Wednesday Rewind: Chocolat by @destroytheearth

Johnny Depp? Check. Juliette Binoche? Check. South of France setting? Check. Unspoken yearnings for members of the opposite sex? Check. Women triumphing over dictatorial men? Check. Vast quantities of chocolate? Check.

Chocolat is the ultimate chick-flick adaptation of the ultimate chick lit. Yet, does this fall in with the Twilight crowd or is there more to this sweet-toothed drama? Hit the jump to find out:

So, let's lay our cards on the table: I like this film. Yes, it may be sentimental and, yes, it may be geared towards middle-aged women, but there is also a lot of depth and creativity here as well.

The simple story of a chocolatier opening a chocolatrie in the middle of a small, religious town's lent and her attempts to convince her customers to embrace the desires her chocolate awakens branches off into a stream of inter-related chapters that follow the central theme. Yet, there is also a vein of folklore and magic that seems at once out of place and also in keeping with our protagonist's heretical status.

At its heart, rather than girl porn, this is a film that pits hedonism against Christian dogma, without demonising either. All but one character, whichever side they were on, gets a happy ending, and even the true villain never gets his comeupance. On the other hand, our protagonist Binoche, who is most definitely not a heroine, manages to knowingly cause the death of a main character and that isn't glossed over, though it is questioned whether this was, in fact, for the best.

In subtle, inoffensive tones we examine prejudice and racism, sexism and ageism, sex and family; and rarely is such an analysis so even-handed. Again, only the nefarious Peter Stormare is completely in the wrong and even his character is merely stupid. Ultimately, one side does not triumph by defeating the other, but by gaining mutual acceptance.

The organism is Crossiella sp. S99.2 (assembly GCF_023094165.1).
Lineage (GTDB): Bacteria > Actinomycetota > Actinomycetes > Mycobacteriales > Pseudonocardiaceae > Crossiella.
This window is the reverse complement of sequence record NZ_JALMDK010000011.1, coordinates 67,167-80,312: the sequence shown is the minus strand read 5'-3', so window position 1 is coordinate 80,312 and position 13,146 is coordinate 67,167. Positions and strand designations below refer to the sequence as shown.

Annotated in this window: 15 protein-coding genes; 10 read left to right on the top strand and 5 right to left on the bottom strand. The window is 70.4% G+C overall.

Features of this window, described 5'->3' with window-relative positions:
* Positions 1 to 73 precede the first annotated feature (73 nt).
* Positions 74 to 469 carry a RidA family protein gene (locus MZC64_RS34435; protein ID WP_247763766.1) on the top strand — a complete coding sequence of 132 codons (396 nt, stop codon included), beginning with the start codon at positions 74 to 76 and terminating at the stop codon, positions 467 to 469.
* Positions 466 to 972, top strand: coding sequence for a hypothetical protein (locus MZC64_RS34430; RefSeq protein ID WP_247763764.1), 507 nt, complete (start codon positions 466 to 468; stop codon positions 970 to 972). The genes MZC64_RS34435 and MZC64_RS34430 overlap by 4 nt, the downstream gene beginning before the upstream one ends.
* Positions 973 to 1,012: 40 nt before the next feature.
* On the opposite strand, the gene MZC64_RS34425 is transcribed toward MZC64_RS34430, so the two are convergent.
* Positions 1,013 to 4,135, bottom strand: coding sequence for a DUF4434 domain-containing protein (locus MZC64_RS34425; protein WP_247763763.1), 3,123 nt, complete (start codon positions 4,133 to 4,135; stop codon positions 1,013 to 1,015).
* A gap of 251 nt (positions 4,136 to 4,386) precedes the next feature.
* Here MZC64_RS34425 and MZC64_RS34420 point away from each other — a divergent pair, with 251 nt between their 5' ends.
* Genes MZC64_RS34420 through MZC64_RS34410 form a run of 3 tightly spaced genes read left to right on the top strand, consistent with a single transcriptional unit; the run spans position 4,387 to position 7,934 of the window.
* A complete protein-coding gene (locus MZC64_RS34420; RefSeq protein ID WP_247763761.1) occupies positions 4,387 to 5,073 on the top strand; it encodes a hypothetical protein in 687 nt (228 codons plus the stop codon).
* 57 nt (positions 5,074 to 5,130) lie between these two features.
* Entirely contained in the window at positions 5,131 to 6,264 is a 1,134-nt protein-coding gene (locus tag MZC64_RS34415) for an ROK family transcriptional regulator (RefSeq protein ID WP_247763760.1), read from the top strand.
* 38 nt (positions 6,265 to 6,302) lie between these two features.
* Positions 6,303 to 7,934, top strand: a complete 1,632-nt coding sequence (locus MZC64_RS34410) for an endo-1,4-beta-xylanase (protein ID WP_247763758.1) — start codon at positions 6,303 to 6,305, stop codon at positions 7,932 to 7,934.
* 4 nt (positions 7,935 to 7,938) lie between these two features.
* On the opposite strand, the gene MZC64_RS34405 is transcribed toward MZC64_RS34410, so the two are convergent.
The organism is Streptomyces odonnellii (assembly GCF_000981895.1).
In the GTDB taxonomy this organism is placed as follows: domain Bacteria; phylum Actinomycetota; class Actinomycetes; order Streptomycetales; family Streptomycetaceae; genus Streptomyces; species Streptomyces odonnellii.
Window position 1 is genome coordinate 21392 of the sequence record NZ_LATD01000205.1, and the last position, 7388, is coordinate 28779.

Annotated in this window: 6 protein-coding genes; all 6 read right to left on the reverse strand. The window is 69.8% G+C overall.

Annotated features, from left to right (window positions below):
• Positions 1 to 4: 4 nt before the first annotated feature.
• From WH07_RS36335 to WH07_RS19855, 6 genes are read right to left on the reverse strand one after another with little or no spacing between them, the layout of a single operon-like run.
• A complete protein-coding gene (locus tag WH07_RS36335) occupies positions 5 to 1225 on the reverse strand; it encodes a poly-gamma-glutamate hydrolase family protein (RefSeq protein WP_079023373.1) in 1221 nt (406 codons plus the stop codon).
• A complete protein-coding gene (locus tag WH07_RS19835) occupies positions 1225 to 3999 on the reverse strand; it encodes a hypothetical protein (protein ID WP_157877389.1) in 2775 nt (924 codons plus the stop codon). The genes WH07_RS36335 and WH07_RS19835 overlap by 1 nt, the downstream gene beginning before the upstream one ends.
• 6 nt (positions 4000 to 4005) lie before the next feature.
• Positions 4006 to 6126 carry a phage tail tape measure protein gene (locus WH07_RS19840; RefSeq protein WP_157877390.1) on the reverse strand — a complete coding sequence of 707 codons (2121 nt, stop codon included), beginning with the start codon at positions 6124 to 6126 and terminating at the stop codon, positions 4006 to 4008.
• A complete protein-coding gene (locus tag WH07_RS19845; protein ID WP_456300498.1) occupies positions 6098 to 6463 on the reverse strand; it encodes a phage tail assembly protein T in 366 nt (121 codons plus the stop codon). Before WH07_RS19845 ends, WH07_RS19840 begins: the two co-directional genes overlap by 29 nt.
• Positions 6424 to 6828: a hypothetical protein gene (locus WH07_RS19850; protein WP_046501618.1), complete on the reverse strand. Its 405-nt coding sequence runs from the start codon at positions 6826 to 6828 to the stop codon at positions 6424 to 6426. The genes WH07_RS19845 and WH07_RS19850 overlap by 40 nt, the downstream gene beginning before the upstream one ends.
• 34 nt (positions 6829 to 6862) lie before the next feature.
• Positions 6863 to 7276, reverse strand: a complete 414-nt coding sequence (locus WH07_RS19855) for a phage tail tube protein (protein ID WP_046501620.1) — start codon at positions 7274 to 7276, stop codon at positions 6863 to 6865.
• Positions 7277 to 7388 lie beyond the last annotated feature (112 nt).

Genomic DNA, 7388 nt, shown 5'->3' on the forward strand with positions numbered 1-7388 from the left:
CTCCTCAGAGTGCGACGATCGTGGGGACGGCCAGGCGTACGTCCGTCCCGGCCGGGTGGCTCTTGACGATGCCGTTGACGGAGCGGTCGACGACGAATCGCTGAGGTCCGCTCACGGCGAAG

Still, this is not a dour, poe-faced, philosophical piece; there is humour and quaintness in abundance, yet, equally, it is not a film without bite. The characters have genuine, contradictory motivations for what they do and there are some hard questions asked, without easy answers being offered. Yes, it is a feel good film, but not one that ignores harsh truths.

The cast, by and large, is made up of talented also-rans from grander films, who prove their worth here. Molina again shows his range, while Moss is far more suitable when not clad in leather brandishing a pistol. Depp is here merely as eye candy, but he fills the role with such charm and endeavour that he becomes a larger character than his small part would suggest. Compare his performance to even Brad Pitt's bland role in Thelma and Louise. Binoche gives her character layers and conflict, while Dench gives one of the greatest performances of her career.

The narration may be obtrusive, but it rewards fans of the book and allows for the mythic excursions mentioned above. Perhaps it is over long, but this gives the plot strands room to breathe and is not such an issue on DVD. This is not a film to everyone's taste, but many will be surprised by how much they would enjoy it.

So, tell your wife and your mother you'll watch one of their films for once and quietly contemplate Chocolat. You may find you get more from it than brownie points.

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